Unlike Douglas, and most other Americans, however, Lincoln couldn’t rest with this attitude. He struggled with it. In his private papers, he wrote this: “If A can prove… that he may, of right, enslave B.—why may not B snatch the same argument, and prove equally, that he may enslave A? –You say A. is white, and B. is black. It is color, then; the lighter having the right to enslave the darker? Take care. By this rule, you are to be slave to the first man you meet, with a fairer skin than your own. You do not mean color exactly? –You mean the whites are intellectually the superiors of the blacks, and therefore have the right to enslave them? Take care again. By this rule, you are to be slave to the first man you meet, with an intellect superior to your own. But, say you, it is a question of interest; and if you can make it your interest, you have the right to enslave another. Very well. And if he can make it his interest, he has the right to enslave you.”
As Potter points out, “Here, clearly, Lincoln saw blacks and white together, caught indiscriminately in the web of injustice which society often weaves. …it was only random chance which had made him free and made [blacks] slave.” [Ibid., 352-3]
So Lincoln was conflicted between an ideal and reality. The ideal—all people are equal, and brothers and sisters. The reality—he was uncomfortable living that out with actual black people. This is hardly surprising. Think of your own lofty ideals and how you fall short in living them out. Americans believe in justice and democracy, yet very few have done much to stop the imprisonments of Americans and others at Guantanamo Bay, the torture carried out by our soldiers, or the crimes committed in America’s name by private contractors in Iraq. Many Americans who know that racial profiling is wrong, and who would yell if it were applied to them, still can’t quite bring themselves to condemn it when it is applied to others, particularly olive-skinned men wearing turbans at the airport. We all fall short of living out our ideals.
So do we hand Lincoln a big prize for falling short of his ideals? No. And if he had stopped there, he would not be the great man that he was and the American hero that he is. But he didn’t stop there. What makes Lincoln admirable at this point is what he did next: he kept thinking about his inconsistency, and he changed his position. He started out racist and changed. He started out wishy-washy on slavery and he changed.
We all start out with prejudices; that is part of growing up in any human society. If we live out our lives with those prejudices, we are not admirable. But if we can come to realize that prejudice is unjust, we can change, and become better people, and that is admirable. Lincoln was still racist in 1858. But he was not racist by 1861. That profound change is what makes Lincoln someone we can respect and, more to the point, emulate.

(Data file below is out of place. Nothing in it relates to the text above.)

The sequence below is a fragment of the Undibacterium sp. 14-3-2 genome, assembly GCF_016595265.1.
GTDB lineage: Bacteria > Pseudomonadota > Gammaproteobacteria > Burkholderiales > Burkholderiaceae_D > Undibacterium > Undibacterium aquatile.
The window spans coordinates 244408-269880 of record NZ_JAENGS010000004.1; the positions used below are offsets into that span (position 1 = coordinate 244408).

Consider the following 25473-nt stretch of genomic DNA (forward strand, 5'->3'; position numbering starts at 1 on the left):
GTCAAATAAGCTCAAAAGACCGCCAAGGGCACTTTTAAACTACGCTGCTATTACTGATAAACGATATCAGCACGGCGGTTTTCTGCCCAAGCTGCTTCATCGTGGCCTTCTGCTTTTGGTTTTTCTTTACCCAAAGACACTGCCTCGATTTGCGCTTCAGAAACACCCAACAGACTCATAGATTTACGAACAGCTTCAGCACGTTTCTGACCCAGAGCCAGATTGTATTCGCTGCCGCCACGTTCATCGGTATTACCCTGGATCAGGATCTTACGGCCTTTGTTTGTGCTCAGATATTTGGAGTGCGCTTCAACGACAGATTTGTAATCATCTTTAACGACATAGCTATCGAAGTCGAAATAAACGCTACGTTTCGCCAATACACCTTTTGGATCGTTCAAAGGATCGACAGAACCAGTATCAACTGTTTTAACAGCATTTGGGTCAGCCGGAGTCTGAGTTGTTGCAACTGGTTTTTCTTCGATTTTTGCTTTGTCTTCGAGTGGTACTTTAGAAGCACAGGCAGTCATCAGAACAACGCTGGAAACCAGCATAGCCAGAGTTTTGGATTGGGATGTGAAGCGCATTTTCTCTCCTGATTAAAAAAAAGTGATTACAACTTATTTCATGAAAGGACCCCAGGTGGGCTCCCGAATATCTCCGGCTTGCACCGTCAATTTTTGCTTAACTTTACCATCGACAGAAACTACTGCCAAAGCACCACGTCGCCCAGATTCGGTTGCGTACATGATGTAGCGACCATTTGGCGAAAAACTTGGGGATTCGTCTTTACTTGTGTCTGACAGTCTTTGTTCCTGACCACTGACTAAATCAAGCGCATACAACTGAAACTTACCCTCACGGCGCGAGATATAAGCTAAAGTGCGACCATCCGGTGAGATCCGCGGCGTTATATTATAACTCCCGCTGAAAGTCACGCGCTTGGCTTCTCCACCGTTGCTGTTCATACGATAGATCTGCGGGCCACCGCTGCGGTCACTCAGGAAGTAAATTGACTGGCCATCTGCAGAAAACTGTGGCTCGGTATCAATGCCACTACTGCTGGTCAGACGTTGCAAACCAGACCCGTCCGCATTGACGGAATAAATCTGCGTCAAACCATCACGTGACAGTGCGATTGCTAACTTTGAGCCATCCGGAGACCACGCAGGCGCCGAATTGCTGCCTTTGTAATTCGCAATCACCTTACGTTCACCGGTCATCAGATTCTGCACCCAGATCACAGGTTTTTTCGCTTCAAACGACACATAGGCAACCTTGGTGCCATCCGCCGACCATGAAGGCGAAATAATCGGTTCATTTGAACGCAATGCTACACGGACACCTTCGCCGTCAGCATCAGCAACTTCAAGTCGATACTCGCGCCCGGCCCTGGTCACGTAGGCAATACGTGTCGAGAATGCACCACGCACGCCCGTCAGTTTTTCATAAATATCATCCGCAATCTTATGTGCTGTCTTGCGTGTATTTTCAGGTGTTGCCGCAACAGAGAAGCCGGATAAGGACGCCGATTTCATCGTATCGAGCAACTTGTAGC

Slavery mattered to Lincoln. His own inconsistency on race mattered to him. Having to talk publicly in political debates about slavery and race, and hearing himself waffle on both, forced Lincoln to resolve his ambiguity. Potter sums this up so well:
“The difference between Lincoln and Douglas… was that Douglas did not believe that slavery really mattered very much, because he did not believe that Negroes had enough human affinity with him to make it necessary to concern himself with them. Lincoln, on the contrary, believed that slavery mattered, because he recognized a human affinity with blacks which made their plight a necessary matter of concern to him. This does not mean that his position was logically consistent or that he was free of prejudice. …In a very real sense his position was ambiguous. …And, one must add, an ambiguous position is by definition one in which opposing values conflict with one another. It is hard to believe that, in Lincoln’s case, the conflicting values were really of equal force. …By a static analysis, Lincoln was a mild opponent of slavery and a moderate defender of racial discrimination. By a dynamic analysis, he held a concept of humanity which impelled him inexorably in the direction of freedom and equality.” (my italics) [Ibid., 354]
Lincoln had conflicting values, like most of us. Unlike most of us, he came pretty quickly to see that this was completely unacceptable, and he acted decisively to end slavery and to successfully integrate the United States after the war. That was in 1862, when he wrote the Emancipation Proclamation.